Non Fiction, Memoir, History of Reading
A tour through children's fiction and Lucy's own reading experiences as a child. Good for the bits you relate to, boring for the bits you don't.

Wicked in the Regency Ballroom Wicked in the Regency Ballroom Margaret McPhee
Fiction, Regency Romance
I don't mind my romances having villians that intend the heroine some harm - maybe stealing a kiss or compromising her so she has to marry them - but to have two in a row where the heroine nearly gets raped by a homicidal maniac whilst everyone around in the community just shrugs their shoulders is too much.

How Hard Can It Be? (Kate Reddy, #2) by Allison Pearson How Hard Can it Be? Alison Pearson
Fiction, Contemporary Fiction, Motherhood
Kate is a single mum trying to cope with a new job, menopause and kids getting up to mischief. It's well written and if you are at the same stage of life probably resonates well.

The Monk Who Sold his Ferrari by Robin S. Sharma The Monk Who Sold His Ferrari Robin Schama
Fiction, Self Help, Spirituality
This is really a business book disguised as a spiritual story. It's an odd mish-mash of cod philosophy and an MBA - set SMART goals, but peace out...

Last Seen Wearing (Inspector Morse Mysteries) by Colin Dexter Last Seen Wearing Colin Dexter
Fiction, Crime, Inspector Morse
I'm still not warming to Morse. The stories are a bit slow, the characters he meets deliberately never fully fleshed out to the reader. I will persist, but I think the next book is a final try.

Why I Write by George Orwell Why I Write George Orwell
Non Fiction, Essays, Politics
Political essays from George Orwell shouldn't be this banal or have dated so badly. Really quite disappointed.

The Gothic Tales of H. P. Lovecraft by H.P. Lovecraft Gothic Tales HP Lovecraft
Fiction, Horror, Short Stories
I might give Lovecraft's sci-fi a go in the future, but I can't really recommend these short stories. They are fairly bland as horror stories go, very much PG-13. Gothic which requires the build up of atmosphere and suspense doesn't work very well with the short story format somehow.

After the Party by Cressida Connolly After the Party Cressida Connolly
Fiction, Historical Fiction, Political Fiction
Following a member of the British Fascists before and during WWII where she gets sent to prison, this book just didn't have the nuance and depth of character to really interest me.

Striding Folly A Collection of Mysteries by Dorothy L. Sayers Striding Folly: A Collection of Mysteries Dorothy L Sayers
Fiction, Murder Mystery, Short Stories
My first introduction to Dorothy L Sayers and franly not the strongest start to reading the Peter Wimsey mysteries. I'll give it another chance though as I generally haven't really rated Agatha Christie's short stories.

★★
You Do You How to Be Who You Are and Use What You've Got to Get What You Want by Sarah Knight You Do You - Sarah Knight
Non Fiction, Self-Help, Secular Self-Help
The first two books by Sarah Knight might be brilliant, I don't kniw, I've not read them, but this is a bit of a dog's breakfast advising people to behave like selfish arseholes, but don't take it too far... Yeah - that's great advice...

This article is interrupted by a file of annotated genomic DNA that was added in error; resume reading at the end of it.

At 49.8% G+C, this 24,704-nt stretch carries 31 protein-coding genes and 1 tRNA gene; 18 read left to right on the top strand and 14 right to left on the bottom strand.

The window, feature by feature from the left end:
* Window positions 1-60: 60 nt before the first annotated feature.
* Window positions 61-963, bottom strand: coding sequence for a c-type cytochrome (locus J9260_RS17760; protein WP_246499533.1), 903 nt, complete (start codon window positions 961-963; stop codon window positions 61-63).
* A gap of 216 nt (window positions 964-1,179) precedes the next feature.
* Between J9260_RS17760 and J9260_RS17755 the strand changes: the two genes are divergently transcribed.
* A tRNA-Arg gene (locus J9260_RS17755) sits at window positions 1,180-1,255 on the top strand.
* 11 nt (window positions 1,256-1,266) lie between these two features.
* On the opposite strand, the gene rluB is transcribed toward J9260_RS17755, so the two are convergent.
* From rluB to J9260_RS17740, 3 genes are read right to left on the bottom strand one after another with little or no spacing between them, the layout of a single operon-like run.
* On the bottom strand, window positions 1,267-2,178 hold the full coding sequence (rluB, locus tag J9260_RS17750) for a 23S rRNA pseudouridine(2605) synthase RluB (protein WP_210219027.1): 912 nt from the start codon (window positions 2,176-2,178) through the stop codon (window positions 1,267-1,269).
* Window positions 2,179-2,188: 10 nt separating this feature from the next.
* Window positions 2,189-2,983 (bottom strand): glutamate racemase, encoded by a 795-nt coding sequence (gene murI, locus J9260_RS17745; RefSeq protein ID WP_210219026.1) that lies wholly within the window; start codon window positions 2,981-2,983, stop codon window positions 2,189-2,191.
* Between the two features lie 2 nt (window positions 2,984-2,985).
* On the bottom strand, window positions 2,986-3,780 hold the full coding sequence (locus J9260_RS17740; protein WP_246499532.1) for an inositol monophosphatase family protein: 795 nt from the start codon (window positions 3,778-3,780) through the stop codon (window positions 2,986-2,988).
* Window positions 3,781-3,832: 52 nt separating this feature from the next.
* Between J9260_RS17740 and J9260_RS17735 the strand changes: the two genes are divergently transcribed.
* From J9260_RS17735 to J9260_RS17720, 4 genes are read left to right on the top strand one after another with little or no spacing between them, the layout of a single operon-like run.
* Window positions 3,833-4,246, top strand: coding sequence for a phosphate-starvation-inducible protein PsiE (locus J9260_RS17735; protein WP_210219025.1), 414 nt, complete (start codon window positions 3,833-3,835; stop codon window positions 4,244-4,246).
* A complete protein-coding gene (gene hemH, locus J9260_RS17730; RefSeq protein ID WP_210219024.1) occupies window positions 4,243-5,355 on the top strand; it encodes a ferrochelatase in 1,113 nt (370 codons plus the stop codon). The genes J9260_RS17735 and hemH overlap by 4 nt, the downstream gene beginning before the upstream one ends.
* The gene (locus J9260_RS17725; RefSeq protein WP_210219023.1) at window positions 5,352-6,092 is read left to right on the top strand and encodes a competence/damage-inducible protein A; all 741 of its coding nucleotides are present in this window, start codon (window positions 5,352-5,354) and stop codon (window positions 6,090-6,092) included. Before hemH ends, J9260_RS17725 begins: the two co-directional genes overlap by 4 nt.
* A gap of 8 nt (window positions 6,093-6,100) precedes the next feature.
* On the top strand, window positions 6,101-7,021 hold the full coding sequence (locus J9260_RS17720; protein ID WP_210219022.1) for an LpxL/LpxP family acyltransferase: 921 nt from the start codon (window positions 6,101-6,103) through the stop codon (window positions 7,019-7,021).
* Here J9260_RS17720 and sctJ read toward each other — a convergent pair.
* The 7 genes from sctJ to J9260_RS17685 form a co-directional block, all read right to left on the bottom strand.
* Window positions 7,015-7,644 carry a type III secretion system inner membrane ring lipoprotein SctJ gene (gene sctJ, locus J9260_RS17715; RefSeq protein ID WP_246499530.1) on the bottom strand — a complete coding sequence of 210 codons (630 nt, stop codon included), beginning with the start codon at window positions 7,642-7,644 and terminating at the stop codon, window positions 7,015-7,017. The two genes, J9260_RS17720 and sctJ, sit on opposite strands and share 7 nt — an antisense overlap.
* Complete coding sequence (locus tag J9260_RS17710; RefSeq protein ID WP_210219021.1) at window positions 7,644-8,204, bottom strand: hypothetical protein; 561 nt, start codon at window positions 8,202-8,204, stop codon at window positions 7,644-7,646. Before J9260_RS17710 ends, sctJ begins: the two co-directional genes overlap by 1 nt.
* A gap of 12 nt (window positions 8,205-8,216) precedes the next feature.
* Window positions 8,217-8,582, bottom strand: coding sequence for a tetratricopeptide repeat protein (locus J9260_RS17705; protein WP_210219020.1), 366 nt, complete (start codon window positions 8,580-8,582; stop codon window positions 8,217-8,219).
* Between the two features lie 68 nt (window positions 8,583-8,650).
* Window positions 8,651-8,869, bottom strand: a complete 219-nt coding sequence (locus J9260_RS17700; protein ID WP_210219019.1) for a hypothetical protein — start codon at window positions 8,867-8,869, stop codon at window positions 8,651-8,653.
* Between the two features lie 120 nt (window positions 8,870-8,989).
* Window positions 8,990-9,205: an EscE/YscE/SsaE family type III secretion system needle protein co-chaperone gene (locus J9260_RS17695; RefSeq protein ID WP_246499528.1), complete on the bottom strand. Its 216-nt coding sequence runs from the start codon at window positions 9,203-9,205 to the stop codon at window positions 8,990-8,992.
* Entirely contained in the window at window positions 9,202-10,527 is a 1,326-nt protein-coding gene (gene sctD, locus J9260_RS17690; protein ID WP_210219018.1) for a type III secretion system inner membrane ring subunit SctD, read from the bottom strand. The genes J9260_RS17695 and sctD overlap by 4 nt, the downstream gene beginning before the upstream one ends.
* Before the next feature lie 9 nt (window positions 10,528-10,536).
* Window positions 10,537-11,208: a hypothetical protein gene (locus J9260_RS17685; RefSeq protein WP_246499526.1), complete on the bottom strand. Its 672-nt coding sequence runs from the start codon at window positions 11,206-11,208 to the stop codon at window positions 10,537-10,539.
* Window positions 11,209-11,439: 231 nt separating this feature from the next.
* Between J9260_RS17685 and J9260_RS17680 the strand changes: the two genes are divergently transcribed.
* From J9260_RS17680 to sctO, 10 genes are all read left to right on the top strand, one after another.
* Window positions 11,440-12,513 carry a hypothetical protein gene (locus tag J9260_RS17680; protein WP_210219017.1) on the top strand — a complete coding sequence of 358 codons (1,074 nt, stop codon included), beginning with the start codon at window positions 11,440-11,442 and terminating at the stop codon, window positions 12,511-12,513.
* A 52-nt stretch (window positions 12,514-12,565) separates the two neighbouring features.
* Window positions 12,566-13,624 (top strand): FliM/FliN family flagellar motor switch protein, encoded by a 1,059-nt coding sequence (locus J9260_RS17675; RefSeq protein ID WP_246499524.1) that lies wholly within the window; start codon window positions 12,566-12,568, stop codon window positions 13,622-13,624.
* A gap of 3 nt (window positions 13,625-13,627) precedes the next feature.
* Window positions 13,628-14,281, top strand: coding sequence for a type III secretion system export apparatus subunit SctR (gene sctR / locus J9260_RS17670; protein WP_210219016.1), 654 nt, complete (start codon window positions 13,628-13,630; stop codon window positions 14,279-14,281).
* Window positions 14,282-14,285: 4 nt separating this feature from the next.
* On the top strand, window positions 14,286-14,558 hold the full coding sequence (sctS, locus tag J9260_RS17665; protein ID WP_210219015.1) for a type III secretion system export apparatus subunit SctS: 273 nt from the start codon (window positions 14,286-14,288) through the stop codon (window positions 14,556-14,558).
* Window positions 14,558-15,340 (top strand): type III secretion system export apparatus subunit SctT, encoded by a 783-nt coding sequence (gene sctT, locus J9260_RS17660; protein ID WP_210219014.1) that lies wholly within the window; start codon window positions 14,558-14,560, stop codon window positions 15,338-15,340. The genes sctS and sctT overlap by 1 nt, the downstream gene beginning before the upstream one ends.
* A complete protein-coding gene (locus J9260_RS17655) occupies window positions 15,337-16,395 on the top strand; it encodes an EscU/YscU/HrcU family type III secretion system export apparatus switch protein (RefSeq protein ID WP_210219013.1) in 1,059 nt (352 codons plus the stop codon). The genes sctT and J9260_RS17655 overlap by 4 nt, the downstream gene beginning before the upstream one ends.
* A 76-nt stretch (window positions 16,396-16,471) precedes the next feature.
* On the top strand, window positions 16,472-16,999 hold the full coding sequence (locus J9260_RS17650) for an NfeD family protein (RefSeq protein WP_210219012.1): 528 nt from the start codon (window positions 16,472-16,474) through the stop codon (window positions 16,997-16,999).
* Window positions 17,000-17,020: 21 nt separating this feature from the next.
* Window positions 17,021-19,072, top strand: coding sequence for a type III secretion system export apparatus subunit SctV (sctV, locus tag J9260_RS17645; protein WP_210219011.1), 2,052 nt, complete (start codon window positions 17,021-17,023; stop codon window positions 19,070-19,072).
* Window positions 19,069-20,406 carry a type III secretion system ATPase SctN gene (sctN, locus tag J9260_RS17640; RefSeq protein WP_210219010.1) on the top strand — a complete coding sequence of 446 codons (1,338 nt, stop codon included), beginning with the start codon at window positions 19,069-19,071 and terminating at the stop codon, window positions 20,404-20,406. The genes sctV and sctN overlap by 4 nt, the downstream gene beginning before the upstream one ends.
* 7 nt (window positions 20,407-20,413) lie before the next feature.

Lady Cecily & the Mysterious Mr Gray by Janice Preston
Fiction, Historical Romance, Regency Romance
This right here is why I gave up on Mills & Boon books. The plot doesn't respect the time period it is set in at all, the characters are bland and boring. Don't waste your time.


message 6: by AnnaG (last edited Mar 30, 2019 06:11AM) (new)

AnnaG | 158 comments FEBRUARY
This was a pretty dreadful reading month - so many books were unsatisfying, I tried to read another book, but just got dispirited. I finished a lot of books, but most weren't worth the time to read.

The Clifton Chronicles were a highlight - an excellent family saga with great characters and plot twists. Dragons & Magic was a fun paranormal romance with the *cutest* magic ever.

All the literary fiction this month was soul-destroyingly dreadful and on reflection, I should have ranked them all 1*. Freedom, The Magic Toyshop, Marilyn & Me, The Little Old Lady WHo Broke All the Rules and A Confederacy of Dunces are awful and will leave you feeling like your brain has rotted out of your brain after you are done with them.


★★★★★
Agatha Christie Crime Collection Appointment with Death / Crooked House / Sad cypress by Agatha Christie Appointment With Death/Sad Cypress/Crooked House
Fiction, Murder Mystery, Poirot
3 Classic mysteries - 2 re-reads and one where I had seen a film and knew the ending. The stories are fascinating and worth re-reading to see the details you missed the first time.

Dragons & Magic (Dragon's Den Casino #1) by Poppy Wolfe Dragons & Magic Blair Babylon/Poppy Wolfe
Fiction, Romance, Paranormal Romance
Very cute story about a home &hearth witch who can conjure animals to help her clean a la Snow White who meets a dragon shifter with a casino in a mess. Inventive and funny.

Consciousness A Very Short Introduction by Susan Blackmore Consciousness Susan Blackmore
Non Fiction, Psychology, OUP